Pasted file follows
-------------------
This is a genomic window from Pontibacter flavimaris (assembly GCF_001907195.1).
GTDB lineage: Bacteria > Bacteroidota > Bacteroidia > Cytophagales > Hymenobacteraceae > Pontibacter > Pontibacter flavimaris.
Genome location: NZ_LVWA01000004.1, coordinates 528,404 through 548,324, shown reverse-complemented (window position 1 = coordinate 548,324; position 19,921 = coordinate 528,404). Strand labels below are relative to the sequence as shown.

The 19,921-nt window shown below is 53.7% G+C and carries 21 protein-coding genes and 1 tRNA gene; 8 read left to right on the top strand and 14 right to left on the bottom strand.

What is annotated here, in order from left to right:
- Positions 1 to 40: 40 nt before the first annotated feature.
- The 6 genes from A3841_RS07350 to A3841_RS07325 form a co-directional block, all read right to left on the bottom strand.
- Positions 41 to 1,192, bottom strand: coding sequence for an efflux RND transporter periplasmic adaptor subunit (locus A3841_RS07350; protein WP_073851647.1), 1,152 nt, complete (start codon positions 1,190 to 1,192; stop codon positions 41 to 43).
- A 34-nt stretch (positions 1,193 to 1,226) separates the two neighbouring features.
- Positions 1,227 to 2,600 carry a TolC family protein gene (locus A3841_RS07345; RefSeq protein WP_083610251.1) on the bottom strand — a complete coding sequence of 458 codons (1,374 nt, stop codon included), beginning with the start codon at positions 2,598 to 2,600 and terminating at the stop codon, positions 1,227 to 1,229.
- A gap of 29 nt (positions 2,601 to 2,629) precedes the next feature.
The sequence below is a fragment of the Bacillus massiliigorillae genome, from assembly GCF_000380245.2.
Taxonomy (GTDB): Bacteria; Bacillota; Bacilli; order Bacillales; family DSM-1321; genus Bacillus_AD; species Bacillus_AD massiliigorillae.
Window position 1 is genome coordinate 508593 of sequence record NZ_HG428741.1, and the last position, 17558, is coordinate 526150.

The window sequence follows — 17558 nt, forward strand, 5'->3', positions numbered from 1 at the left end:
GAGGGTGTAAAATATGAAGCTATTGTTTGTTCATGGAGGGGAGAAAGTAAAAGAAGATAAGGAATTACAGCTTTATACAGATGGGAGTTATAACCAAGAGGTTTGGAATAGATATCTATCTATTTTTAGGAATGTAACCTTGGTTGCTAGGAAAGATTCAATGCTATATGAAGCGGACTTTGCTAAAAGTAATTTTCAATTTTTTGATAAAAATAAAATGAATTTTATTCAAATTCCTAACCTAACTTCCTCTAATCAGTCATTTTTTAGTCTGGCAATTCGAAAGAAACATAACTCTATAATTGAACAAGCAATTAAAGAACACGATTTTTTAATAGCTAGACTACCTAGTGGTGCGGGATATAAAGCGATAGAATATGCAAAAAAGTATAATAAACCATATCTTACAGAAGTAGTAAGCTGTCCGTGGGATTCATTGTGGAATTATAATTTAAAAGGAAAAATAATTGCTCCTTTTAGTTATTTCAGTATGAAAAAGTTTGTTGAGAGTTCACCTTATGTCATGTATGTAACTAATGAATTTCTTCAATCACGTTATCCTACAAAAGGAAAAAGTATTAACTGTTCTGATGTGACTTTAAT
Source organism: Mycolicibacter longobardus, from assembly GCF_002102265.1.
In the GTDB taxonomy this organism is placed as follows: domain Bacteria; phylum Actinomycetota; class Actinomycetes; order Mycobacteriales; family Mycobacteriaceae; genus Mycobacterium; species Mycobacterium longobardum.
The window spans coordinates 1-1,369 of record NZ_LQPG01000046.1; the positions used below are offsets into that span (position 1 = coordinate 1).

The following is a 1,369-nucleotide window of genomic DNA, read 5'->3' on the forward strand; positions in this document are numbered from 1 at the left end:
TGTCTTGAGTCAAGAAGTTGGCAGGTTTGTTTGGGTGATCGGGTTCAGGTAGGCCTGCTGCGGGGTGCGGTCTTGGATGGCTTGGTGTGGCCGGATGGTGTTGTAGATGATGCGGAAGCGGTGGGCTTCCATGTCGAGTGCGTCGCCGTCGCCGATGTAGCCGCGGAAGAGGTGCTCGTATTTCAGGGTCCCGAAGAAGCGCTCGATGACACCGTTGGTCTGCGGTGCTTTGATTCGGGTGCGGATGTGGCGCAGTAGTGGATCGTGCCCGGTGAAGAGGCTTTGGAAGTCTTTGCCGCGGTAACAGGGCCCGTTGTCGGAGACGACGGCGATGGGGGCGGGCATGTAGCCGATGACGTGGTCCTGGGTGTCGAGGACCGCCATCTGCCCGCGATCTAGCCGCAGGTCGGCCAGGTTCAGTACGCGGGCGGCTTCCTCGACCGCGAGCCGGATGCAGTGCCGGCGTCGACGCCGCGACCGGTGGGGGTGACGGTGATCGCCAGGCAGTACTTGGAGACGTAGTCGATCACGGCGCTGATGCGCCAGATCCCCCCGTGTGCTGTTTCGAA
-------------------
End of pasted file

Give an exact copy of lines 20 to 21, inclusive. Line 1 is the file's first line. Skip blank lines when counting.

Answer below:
The following is a 1,369-nucleotide window of genomic DNA, read 5'->3' on the forward strand; positions in this document are numbered from 1 at the left end:
TGTCTTGAGTCAAGAAGTTGGCAGGTTTGTTTGGGTGATCGGGTTCAGGTAGGCCTGCTGCGGGGTGCGGTCTTGGATGGCTTGGTGTGGCCGGATGGTGTTGTAGATGATGCGGAAGCGGTGGGCTTCCATGTCGAGTGCGTCGCCGTCGCCGATGTAGCCGCGGAAGAGGTGCTCGTATTTCAGGGTCCCGAAGAAGCGCTCGATGACACCGTTGGTCTGCGGTGCTTTGATTCGGGTGCGGATGTGGCGCAGTAGTGGATCGTGCCCGGTGAAGAGGCTTTGGAAGTCTTTGCCGCGGTAACAGGGCCCGTTGTCGGAGACGACGGCGATGGGGGCGGGCATGTAGCCGATGACGTGGTCCTGGGTGTCGAGGACCGCCATCTGCCCGCGATCTAGCCGCAGGTCGGCCAGGTTCAGTACGCGGGCGGCTTCCTCGACCGCGAGCCGGATGCAGTGCCGGCGTCGACGCCGCGACCGGTGGGGGTGACGGTGATCGCCAGGCAGTACTTGGAGACGTAGTCGATCACGGCGCTGATGCGCCAGATCCCCCCGTGTGCTGTTTCGAA